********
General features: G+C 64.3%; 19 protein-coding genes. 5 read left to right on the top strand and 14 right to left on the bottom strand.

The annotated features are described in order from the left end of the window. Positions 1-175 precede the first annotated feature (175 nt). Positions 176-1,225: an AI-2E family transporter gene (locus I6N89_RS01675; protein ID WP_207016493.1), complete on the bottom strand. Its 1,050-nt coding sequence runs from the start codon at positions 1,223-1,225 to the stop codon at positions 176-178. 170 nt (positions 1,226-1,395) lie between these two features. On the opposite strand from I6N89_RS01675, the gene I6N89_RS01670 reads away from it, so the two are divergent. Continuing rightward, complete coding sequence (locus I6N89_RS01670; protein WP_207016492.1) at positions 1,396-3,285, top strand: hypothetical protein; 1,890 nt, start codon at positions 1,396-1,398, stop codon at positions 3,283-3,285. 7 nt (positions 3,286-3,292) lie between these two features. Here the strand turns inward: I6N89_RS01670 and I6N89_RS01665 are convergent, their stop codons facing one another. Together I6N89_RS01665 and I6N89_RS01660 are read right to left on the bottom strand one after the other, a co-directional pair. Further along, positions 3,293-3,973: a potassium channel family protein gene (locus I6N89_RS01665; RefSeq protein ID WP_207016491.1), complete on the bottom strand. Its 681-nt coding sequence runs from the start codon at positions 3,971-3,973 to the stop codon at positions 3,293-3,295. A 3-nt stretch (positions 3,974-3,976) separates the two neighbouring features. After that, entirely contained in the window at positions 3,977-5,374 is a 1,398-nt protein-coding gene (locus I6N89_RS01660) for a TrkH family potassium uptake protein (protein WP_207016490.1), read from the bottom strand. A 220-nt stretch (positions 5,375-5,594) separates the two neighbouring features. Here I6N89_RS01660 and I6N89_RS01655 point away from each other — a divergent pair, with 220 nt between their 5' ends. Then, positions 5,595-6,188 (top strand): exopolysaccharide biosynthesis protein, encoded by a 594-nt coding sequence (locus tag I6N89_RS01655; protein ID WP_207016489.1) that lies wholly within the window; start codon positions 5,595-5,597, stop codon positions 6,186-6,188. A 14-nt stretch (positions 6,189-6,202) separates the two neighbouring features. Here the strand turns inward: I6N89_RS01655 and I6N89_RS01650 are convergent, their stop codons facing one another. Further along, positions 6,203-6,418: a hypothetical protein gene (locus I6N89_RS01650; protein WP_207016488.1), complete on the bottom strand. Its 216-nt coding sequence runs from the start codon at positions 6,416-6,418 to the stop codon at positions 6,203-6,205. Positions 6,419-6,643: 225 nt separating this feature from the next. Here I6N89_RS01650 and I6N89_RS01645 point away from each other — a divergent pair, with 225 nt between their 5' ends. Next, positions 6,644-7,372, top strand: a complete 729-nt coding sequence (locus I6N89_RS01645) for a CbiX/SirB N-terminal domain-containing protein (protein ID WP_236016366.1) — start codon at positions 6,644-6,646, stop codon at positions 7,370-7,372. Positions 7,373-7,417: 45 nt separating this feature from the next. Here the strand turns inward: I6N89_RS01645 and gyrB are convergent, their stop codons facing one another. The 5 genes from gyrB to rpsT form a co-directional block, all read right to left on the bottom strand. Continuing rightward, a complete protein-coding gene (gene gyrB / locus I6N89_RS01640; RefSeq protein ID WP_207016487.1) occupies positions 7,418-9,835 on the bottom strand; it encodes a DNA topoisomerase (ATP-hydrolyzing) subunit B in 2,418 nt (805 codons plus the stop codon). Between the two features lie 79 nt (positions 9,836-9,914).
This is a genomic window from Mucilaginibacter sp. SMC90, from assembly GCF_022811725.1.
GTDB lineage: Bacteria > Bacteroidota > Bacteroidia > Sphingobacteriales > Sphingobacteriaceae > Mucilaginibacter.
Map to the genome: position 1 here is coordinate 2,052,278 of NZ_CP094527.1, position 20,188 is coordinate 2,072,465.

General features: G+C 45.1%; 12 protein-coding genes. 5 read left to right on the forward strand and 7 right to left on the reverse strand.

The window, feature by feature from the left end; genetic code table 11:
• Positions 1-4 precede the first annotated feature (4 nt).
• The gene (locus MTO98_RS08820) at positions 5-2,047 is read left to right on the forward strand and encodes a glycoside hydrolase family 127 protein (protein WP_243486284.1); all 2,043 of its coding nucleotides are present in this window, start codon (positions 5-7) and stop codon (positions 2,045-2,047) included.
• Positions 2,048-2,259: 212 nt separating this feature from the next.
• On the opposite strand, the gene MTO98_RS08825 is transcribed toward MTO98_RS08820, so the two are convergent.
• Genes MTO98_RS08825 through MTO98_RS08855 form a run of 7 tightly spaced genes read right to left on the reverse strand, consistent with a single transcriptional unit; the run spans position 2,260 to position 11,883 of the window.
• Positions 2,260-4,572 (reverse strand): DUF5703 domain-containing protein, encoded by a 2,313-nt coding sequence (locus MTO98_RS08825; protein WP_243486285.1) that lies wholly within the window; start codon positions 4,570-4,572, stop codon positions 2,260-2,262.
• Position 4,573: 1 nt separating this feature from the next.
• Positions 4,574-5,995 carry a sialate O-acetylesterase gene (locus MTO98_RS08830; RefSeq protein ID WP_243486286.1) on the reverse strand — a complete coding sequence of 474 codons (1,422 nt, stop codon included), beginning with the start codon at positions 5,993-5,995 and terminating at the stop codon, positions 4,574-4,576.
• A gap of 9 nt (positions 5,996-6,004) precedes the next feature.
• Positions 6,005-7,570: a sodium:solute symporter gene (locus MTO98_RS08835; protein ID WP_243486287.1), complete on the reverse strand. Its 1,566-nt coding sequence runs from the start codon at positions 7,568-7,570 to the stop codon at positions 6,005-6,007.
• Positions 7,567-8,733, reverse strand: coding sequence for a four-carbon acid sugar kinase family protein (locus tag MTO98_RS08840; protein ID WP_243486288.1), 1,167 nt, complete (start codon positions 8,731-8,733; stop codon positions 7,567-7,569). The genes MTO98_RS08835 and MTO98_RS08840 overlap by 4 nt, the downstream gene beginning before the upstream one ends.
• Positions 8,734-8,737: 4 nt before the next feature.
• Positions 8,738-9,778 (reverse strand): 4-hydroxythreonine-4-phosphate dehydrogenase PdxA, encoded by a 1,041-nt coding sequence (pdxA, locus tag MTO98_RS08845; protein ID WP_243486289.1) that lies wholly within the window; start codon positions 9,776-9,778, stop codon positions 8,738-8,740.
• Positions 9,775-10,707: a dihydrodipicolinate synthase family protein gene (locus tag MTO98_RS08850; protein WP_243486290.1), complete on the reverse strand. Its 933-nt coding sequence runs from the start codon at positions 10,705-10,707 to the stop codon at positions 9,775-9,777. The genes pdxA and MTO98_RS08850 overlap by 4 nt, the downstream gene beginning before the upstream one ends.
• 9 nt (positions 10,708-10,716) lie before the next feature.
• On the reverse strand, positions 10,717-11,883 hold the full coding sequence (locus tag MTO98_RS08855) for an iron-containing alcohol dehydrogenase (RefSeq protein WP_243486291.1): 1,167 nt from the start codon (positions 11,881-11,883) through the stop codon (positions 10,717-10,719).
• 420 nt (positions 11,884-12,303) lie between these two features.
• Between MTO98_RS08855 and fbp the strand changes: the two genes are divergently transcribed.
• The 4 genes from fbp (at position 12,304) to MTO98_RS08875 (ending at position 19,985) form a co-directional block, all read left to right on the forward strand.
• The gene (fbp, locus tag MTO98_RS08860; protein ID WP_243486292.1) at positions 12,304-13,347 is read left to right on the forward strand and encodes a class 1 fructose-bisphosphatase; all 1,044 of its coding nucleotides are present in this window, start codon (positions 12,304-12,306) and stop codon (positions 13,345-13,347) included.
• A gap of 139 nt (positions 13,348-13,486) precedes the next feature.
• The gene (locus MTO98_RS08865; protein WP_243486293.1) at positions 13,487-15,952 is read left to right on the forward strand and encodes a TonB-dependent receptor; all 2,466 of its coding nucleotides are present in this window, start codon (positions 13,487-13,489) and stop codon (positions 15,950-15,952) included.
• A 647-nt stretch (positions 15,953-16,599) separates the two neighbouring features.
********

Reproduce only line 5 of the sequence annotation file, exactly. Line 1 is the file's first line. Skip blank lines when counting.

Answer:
Map to the genome: position 1 here is coordinate 2,052,278 of NZ_CP094527.1, position 20,188 is coordinate 2,072,465.